Submitted by Tyler Durden on 02/07/2016 09:48 -0500
“Russian and Syrian forces intensified their campaign on rebel-held areas around Aleppo that are still home to around 350,000 people and aid workers have said the city - Syria's largest before the war - could soon fall.”
Can you spot what’s wrong with that quote, from a Reuters piece out today? Here’s the problem: “could soon fall” implies that Aleppo is on the verge of succumbing to enemy forces. It’s not. It’s already in enemy hands and has been for quite some time. What Reuters should have said is this: “...could soon be liberated.”
While we’ll be the first to admit that Bashar al-Assad isn’t exactly the most benevolent leader in the history of statecraft, you can bet most Syrians wish this war had never started and if you were to ask those stranded in Aleppo what their quality of life is like now, versus what it was like in 2009, we’re fairly certain you’ll discover that residents aren’t particularly enamored with life under the mishmash of rebels that now control the city.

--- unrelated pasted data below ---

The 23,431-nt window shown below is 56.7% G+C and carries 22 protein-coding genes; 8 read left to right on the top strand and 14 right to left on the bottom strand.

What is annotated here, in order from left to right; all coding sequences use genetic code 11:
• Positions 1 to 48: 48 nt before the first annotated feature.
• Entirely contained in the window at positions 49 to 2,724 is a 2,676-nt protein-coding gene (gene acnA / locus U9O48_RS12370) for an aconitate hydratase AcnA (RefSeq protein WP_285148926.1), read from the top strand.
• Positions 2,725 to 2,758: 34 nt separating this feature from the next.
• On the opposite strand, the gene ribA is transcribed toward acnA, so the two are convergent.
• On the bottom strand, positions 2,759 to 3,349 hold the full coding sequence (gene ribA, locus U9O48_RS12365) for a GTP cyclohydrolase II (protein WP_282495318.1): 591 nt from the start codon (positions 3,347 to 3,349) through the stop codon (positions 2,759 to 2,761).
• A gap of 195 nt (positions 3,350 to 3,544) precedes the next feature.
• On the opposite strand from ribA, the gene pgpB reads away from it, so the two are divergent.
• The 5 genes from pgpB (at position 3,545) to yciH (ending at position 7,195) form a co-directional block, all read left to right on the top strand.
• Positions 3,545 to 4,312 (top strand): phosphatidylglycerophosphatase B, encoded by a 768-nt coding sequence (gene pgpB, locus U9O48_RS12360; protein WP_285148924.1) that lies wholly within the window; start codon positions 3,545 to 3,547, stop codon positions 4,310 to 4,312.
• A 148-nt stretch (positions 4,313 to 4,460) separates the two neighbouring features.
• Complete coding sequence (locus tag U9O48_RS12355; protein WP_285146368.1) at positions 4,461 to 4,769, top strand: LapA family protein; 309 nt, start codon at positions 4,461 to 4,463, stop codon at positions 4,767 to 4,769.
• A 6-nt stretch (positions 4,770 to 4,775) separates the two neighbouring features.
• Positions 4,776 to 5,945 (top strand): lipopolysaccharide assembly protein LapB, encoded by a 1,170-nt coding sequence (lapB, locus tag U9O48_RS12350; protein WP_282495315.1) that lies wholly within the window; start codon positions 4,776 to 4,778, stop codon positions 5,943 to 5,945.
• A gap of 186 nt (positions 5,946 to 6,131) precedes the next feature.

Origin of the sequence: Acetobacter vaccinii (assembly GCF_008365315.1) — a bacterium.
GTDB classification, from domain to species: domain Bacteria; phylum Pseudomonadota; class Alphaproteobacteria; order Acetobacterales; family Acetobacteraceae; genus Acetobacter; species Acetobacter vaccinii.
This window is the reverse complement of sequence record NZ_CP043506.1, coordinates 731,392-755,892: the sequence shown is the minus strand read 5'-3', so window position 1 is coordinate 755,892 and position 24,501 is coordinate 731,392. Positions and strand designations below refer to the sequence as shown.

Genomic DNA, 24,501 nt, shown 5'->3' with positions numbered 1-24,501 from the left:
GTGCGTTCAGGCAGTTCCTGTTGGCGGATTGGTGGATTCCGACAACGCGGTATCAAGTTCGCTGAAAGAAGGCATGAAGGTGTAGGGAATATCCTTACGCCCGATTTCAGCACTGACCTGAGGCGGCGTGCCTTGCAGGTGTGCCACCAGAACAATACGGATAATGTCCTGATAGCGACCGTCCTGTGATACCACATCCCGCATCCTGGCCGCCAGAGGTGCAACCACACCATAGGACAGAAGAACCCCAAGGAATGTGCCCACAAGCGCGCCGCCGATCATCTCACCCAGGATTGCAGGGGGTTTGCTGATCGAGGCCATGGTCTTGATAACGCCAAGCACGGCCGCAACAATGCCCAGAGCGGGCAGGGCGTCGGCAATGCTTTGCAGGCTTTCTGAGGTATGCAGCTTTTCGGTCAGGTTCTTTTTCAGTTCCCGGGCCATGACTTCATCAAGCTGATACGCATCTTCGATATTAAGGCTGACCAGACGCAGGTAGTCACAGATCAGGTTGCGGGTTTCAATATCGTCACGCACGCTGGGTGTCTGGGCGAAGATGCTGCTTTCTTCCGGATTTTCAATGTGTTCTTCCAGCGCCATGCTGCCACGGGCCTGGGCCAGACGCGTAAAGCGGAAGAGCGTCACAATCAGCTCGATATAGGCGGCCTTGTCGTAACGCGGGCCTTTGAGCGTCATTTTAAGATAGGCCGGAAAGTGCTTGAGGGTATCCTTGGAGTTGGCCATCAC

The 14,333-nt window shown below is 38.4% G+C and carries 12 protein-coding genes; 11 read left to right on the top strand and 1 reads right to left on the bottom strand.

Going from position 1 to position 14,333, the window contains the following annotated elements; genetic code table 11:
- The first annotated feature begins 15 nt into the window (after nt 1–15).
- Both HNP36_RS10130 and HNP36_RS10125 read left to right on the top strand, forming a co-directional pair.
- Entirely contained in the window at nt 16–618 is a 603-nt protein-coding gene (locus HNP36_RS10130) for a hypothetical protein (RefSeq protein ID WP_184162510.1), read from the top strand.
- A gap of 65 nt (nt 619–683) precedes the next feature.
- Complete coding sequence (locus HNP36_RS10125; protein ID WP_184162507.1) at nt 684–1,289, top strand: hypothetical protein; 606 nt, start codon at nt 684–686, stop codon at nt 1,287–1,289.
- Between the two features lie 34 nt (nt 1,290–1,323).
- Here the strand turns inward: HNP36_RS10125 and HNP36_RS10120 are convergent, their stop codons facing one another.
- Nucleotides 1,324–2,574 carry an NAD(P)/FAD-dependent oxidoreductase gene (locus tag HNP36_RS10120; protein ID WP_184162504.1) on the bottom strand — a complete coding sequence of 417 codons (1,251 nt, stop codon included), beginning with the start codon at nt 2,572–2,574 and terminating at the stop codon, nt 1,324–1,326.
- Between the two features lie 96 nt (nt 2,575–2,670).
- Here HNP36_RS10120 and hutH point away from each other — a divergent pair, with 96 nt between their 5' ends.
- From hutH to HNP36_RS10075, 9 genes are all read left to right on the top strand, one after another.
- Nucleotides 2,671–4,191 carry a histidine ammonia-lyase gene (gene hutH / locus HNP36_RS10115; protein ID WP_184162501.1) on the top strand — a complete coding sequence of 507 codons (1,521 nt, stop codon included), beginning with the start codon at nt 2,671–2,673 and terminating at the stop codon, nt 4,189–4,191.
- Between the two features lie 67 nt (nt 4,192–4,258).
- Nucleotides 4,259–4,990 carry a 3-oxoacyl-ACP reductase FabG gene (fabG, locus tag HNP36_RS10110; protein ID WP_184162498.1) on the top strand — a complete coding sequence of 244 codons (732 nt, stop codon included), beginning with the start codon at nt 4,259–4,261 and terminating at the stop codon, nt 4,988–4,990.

In any event, Russia and Iran have encircled Aleppo and once it “falls” (to quote Reuters) that’s pretty much it for the opposition. Or at least for the “moderate” opposition. And the Saudis and Turks know it.
So does John Kerry, who is desperate to restart stalled peace negotiations in Geneva. The problem for the US and its regional allies is simple: if Russia and Iran wipe out the opposition on the battlefield, there’s no need for peace talks. The Assad government will have been restored and that will be that. ISIS will still be operating in the east, but that’s a problem Moscow and Tehran will solve in short order once the country’s major urban centers are secured.